• Summarise the meeting. It can be really positive to put this summary into an email to your mentor. They will see you have paid attention to the discussions and will have a visible document to show that you are delivering on your promise. It is also helpful to let the mentor know what you found beneficial from the meeting, what you may want to continue to discuss more of and what you maybe didn’t find so helpful. There may be a different way you can learn or expand on a certain subject.This can only happen when both parties are aware of what went right and wrong.
  • Meet with your mentor more. The aim should be to meet with your mentor more than four times a year. Anything less than this and you will find it difficult to build rapport as well as finding it harder to keep track of progress. It is not ideal to meet every week, your mentor does not need an update to everything that happens in your work life, but it should allow time enough in between meetings to attend to various tasks and projects you have discussed in the last meeting.
  • Enjoy it! Overall the whole experience should be enjoyable. If you have not found the connection with your mentor that you have imagined, then it may be handled quite professionally in discussing this with each other. It is not a bad thing to do this when the other option is to stick at something that neither of you are benefitting from and then realise six months down the line that it hasn’t worked out. Just because you don’t have the same common interests however, doesn’t mean that the mentorship isn’t working. There are a lot of mentorships in this modern age that are successfully based on learning from someone in a different field to their mentor. Their values may stand for something you aspire to, their methods to get to their point in their career may appeal to you and it may turn into a more formal mentorship with a healthy path to the top of your career path.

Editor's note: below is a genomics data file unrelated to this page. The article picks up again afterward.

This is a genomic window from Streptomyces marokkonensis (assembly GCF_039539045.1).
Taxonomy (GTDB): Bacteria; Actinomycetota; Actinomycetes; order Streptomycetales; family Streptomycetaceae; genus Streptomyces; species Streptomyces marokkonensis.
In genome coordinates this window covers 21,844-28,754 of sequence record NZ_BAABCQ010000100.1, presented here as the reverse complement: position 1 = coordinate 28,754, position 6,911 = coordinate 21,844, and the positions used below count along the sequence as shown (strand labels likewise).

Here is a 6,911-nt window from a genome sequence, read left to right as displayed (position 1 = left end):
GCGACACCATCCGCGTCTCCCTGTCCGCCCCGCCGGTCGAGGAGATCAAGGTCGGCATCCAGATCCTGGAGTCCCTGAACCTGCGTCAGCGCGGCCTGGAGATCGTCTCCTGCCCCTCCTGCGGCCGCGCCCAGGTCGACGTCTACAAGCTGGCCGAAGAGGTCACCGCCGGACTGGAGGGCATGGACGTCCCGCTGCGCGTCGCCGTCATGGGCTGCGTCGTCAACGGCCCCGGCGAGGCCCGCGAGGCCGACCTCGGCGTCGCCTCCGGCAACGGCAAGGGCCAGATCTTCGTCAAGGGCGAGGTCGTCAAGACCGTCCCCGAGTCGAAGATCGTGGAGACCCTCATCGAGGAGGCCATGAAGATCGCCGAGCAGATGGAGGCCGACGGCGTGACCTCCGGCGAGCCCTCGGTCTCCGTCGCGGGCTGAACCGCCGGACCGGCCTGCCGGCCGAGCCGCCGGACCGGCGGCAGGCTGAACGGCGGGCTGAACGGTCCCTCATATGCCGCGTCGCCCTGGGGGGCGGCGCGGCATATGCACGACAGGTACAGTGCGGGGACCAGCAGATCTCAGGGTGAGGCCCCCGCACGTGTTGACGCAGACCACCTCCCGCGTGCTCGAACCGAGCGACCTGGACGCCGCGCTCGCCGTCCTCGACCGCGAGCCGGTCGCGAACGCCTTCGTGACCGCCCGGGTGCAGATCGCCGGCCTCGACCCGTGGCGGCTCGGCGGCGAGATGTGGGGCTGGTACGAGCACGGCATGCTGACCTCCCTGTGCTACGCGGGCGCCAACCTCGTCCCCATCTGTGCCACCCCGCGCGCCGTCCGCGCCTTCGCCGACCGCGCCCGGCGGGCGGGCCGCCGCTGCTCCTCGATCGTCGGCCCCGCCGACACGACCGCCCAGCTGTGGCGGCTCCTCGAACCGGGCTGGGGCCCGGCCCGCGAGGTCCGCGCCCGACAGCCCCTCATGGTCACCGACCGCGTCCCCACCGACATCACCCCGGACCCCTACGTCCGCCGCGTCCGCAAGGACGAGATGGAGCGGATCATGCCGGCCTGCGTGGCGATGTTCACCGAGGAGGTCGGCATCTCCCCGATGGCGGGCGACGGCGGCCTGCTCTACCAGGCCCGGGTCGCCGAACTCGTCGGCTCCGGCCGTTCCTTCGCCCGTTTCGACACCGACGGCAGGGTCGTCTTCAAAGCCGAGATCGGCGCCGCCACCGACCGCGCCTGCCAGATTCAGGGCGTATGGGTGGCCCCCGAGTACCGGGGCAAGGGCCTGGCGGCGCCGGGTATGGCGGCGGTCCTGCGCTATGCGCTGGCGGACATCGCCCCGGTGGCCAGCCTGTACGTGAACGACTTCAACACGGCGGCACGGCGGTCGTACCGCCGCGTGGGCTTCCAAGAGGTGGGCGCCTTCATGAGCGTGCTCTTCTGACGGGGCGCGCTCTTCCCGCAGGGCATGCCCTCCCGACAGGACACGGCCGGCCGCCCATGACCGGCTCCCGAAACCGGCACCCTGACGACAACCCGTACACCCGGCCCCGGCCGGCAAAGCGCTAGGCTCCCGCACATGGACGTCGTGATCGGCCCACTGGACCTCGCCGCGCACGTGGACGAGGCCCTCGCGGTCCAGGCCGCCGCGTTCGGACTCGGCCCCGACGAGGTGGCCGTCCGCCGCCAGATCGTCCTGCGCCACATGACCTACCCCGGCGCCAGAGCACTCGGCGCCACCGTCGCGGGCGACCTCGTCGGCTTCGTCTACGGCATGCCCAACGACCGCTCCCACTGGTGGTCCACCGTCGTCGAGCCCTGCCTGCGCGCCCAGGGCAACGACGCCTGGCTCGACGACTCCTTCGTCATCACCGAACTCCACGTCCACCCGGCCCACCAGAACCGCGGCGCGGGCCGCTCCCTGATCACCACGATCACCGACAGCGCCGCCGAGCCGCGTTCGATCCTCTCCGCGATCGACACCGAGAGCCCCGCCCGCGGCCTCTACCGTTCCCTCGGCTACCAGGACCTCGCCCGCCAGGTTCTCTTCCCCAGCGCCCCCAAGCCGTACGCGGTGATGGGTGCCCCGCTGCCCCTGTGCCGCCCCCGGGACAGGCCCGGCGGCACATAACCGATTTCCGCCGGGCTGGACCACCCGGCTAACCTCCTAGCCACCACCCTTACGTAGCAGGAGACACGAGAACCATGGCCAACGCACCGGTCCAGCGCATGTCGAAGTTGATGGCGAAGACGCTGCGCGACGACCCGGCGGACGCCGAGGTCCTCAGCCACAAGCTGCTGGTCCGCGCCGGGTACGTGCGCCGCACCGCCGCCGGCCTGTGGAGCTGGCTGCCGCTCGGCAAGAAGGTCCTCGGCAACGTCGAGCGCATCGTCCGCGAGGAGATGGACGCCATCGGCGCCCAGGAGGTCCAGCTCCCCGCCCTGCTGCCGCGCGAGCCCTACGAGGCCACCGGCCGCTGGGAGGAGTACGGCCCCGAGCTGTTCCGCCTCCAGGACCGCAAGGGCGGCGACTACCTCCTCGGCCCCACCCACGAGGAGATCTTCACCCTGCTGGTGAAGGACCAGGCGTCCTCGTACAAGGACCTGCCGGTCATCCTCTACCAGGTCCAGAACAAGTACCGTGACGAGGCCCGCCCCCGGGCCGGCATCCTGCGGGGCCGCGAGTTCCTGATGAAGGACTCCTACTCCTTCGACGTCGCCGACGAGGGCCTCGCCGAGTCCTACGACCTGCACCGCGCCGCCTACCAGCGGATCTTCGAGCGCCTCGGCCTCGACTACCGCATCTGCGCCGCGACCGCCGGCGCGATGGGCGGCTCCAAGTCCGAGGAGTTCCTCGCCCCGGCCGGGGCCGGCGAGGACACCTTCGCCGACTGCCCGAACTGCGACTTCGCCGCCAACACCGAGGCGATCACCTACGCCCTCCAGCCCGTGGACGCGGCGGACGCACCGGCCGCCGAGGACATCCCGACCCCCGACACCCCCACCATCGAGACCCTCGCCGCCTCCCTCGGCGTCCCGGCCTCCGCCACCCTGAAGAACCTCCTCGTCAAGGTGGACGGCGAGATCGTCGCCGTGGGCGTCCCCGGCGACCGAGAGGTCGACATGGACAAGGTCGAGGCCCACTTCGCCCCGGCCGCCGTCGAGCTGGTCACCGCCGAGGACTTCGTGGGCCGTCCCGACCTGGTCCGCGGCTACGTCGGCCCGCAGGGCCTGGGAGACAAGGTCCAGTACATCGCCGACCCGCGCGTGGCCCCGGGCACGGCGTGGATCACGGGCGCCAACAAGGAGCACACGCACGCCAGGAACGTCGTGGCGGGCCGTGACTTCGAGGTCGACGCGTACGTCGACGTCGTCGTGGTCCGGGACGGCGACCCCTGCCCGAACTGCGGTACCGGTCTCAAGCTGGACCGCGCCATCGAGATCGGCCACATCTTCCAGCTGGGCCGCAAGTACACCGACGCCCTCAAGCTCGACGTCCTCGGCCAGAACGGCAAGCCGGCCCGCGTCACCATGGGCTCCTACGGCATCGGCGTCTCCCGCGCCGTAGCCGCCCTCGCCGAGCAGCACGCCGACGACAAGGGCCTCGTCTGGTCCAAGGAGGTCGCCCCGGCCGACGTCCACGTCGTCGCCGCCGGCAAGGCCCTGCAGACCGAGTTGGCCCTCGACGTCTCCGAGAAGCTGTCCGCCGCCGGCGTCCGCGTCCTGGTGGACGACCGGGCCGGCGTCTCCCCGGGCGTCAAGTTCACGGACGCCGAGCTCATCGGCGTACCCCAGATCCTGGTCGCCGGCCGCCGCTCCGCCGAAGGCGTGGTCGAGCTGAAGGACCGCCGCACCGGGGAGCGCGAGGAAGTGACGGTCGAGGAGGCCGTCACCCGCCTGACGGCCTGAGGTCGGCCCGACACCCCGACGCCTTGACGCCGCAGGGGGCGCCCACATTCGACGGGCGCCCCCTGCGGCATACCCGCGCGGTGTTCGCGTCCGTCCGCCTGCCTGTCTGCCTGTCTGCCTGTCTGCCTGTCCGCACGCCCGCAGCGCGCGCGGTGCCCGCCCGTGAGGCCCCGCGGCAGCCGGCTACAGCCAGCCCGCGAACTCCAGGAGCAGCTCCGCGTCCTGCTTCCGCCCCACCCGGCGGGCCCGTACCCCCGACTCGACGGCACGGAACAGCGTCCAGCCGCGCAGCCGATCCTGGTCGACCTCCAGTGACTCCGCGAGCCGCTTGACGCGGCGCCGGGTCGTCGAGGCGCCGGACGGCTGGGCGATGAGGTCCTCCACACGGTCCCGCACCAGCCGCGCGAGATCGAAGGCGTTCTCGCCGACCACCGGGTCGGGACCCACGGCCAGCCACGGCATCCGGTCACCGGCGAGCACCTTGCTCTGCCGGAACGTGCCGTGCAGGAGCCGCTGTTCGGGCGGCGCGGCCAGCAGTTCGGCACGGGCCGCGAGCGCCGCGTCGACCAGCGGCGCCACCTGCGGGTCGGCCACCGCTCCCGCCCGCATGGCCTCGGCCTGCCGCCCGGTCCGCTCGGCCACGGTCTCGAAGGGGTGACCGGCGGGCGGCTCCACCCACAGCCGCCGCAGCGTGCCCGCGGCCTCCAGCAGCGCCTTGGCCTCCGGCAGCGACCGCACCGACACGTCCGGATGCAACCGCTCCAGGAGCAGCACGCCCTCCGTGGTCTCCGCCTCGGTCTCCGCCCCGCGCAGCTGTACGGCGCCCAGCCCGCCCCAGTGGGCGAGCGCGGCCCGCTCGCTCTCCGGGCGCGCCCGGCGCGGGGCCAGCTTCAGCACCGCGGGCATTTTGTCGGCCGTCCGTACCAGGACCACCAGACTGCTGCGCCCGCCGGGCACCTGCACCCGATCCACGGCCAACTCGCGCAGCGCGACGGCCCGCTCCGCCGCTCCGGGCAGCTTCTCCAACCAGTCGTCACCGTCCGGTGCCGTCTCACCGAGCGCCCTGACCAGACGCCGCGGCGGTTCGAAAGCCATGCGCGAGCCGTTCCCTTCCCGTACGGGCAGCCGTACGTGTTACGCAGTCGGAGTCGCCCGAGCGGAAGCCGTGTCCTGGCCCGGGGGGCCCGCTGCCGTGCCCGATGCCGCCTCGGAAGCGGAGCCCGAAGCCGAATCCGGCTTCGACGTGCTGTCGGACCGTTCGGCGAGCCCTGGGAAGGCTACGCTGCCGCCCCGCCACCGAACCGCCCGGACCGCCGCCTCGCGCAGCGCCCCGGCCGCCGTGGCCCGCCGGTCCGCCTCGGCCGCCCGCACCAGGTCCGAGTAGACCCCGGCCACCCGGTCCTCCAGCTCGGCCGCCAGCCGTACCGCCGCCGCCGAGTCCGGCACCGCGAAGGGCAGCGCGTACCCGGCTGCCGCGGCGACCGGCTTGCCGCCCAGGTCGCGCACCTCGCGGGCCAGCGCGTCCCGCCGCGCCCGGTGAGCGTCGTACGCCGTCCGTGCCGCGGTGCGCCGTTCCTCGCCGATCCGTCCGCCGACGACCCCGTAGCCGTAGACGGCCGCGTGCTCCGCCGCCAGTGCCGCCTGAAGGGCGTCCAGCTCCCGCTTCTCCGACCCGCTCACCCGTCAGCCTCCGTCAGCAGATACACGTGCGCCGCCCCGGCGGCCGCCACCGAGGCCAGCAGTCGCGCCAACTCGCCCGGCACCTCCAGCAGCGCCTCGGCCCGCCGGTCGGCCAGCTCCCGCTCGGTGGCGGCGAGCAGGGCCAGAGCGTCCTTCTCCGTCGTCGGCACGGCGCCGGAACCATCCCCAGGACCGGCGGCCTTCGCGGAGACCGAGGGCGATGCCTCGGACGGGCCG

Empowering Yourself to Reach Your Goals

Once the first meeting is complete, as a mentee you should feel empowered to keep riding this train to the top. It should be an exciting time to kickstart a new path in your career and to have the support of somebody who was once in your shoes should give you the drive to keep going with your mentorship. The first meeting is about setting up the rapport and giving you the tools and reference point to enable you to seek out answers to new questions.

It is crucial to start off a mentorship well and to be open and honest with each other about what you want to do, where you want to be in five years and how you want to get there. Remember if there is an aspect of the program that scares you or you are unsure of, your mentor is there to support you, but they cannot do this if they are not aware or if you don’t give them the chance.

Remaining professional throughout the mentorship can be beneficial, but in a lot of cases, it can turn into a friendship that grows even beyond career changes. You may even find that you can draw upon your experiences and want to become a mentor and use your ideals and passions to help shape the next generation. And it all started with that first meeting, so make it count.